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    A Microfluidic Device for Nucleic Acid-Based Analysis of Helicobacter pylori and Antibiotic Susceptibility Testing

    Greenhalgh, L, Rashid, M, Linton, PE ORCID logoORCID: https://orcid.org/0000-0002-1106-4988 and Shaw, KJ ORCID logoORCID: https://orcid.org/0000-0001-9241-4195 (2020) A Microfluidic Device for Nucleic Acid-Based Analysis of Helicobacter pylori and Antibiotic Susceptibility Testing. In: 7th International Conference on the Development of Biomedical Engineering in Vietna, (BME7), 27 June 2018 - 29 June 2018, Ho Chi Min City.

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    Abstract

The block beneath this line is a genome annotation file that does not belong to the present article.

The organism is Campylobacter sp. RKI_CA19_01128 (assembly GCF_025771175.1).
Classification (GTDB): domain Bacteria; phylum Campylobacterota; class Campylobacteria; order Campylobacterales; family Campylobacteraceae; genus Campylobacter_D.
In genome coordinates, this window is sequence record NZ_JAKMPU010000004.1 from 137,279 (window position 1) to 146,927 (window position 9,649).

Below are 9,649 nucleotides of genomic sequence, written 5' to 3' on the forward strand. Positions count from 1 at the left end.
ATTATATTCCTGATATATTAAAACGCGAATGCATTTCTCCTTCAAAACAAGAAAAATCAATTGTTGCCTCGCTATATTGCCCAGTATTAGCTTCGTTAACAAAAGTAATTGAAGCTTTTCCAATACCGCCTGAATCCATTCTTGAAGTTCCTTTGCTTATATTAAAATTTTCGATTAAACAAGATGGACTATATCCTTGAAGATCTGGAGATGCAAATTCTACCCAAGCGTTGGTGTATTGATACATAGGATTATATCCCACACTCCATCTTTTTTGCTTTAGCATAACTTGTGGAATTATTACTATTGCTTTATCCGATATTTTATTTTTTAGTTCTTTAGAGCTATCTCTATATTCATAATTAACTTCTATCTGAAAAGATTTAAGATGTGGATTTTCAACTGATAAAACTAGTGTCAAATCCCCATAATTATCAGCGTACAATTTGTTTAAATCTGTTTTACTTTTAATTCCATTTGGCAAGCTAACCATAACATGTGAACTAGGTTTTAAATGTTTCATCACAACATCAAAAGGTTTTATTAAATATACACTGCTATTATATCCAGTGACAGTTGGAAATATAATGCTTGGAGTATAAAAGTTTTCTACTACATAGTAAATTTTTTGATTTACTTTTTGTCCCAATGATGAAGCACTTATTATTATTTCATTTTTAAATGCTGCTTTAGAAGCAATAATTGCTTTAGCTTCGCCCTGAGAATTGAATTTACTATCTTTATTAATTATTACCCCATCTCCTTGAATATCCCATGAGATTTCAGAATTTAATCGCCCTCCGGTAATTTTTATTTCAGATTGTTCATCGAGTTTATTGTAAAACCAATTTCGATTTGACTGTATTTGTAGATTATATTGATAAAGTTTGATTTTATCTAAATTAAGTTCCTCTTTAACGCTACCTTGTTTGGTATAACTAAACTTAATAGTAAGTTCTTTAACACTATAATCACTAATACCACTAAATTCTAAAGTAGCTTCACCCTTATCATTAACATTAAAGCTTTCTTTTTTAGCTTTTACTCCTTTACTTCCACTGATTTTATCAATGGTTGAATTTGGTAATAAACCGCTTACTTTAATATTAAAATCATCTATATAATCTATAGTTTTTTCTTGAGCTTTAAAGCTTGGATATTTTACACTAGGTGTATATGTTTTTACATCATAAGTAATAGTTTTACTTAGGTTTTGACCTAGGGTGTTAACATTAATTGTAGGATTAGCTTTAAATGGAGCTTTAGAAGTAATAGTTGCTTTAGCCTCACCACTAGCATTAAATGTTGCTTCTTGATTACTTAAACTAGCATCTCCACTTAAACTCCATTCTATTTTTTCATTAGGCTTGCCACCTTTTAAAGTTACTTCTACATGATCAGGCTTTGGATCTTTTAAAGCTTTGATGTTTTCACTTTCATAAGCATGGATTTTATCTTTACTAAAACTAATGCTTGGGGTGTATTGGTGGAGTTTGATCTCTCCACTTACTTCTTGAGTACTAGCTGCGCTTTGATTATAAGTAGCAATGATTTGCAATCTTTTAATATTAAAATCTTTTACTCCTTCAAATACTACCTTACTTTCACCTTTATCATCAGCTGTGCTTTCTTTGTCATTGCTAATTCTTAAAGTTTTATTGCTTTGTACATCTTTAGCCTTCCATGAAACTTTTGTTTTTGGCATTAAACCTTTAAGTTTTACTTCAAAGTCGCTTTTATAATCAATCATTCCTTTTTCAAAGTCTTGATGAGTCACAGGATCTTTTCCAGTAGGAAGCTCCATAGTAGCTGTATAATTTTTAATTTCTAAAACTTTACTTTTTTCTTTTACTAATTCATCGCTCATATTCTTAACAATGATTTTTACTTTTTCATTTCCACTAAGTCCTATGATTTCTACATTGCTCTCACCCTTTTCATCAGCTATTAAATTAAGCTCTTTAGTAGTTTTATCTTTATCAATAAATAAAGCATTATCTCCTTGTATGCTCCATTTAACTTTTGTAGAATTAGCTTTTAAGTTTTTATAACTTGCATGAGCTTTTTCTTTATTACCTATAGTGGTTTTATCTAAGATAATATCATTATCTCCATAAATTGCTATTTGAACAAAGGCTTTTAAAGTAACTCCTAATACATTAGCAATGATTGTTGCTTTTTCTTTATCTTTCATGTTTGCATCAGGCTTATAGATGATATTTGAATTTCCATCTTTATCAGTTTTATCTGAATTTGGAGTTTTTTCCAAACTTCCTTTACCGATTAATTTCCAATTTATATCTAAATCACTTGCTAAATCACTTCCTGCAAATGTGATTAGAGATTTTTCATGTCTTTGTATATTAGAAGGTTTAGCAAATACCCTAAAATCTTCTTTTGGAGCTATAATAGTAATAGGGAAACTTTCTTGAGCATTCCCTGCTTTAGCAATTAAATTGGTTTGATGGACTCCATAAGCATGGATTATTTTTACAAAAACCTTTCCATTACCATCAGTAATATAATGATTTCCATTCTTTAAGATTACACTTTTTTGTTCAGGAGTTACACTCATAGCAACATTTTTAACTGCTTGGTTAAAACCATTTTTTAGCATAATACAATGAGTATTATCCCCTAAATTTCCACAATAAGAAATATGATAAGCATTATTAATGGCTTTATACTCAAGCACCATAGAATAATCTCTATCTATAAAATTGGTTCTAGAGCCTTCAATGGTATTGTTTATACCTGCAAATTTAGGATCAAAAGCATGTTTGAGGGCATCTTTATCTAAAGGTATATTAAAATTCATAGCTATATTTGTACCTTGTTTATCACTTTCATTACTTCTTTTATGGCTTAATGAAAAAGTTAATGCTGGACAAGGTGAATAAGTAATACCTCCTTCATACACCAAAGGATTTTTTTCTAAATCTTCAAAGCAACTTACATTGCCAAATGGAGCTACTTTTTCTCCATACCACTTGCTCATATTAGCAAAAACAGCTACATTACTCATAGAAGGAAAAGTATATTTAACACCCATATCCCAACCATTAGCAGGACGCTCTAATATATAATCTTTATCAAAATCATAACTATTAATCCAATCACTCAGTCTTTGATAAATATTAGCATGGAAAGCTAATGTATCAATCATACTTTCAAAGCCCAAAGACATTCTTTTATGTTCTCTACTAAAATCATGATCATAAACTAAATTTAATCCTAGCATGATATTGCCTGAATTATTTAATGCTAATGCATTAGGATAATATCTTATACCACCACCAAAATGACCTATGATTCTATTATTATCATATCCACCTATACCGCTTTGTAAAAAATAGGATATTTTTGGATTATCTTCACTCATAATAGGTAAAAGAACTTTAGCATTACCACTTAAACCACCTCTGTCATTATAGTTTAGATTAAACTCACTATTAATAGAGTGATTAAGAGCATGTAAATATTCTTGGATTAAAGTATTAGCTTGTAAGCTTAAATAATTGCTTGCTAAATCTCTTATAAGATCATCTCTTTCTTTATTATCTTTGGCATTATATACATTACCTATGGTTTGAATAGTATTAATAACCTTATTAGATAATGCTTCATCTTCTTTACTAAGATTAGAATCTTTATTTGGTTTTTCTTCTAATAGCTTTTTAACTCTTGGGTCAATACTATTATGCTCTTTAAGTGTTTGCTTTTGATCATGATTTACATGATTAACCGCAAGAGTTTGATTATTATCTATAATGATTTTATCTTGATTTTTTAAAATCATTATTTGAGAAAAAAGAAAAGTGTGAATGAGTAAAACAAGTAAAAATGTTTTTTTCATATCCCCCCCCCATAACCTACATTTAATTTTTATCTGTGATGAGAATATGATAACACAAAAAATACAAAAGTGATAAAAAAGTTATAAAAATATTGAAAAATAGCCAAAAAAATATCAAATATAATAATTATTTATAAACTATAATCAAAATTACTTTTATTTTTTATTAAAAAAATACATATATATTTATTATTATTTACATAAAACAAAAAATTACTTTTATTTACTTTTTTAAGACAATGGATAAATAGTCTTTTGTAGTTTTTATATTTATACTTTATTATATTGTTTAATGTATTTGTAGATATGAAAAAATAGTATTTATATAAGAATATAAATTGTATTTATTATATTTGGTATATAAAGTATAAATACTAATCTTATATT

© 2020, Springer Nature Singapore Pte Ltd. Rapid diagnosis of bacterial infections enables earlier implementation of appropriate and effective treatment regimens, therefore improving patient outcomes. We have previously demonstrated a microfluidic device for nucleic acid-based analysis of Helicobacter pylori, which can cause peptic ulcers and increase the risk of stomach cancer. One of the major challenges to overcome has been the use of challenging real-world samples, e.g. stool, and urine allowing use at the point-of-care. Here we present results for bacterial identification as well as initial studies on the use of screen-printed electrodes (SPE) for miniaturised electrochemical detection for determining antibiotic susceptibility of pathogenic Escherichia coli. Resazurin was used as an indicator of bacterial viability, with reduction of resazurin demonstrating continued cell growth. Differential pulse voltammetry was used to measure potential reduction and showed measurement at −0.58 V or −0.38 V to be the most discriminatory. A fixed voltage of −0.58 V was then used to monitor current changes as a function of increasing gentamycin (antibiotic) concentration, with the results showing a significant reduction in current with increasing amounts of gentamycin (ANOVA, p < 0.001), within 90 min. The ability to integrate diagnosis with antibiotic susceptibility testing would allow administration of timely and specific treatment to patients with serious infections in low-resource settings.

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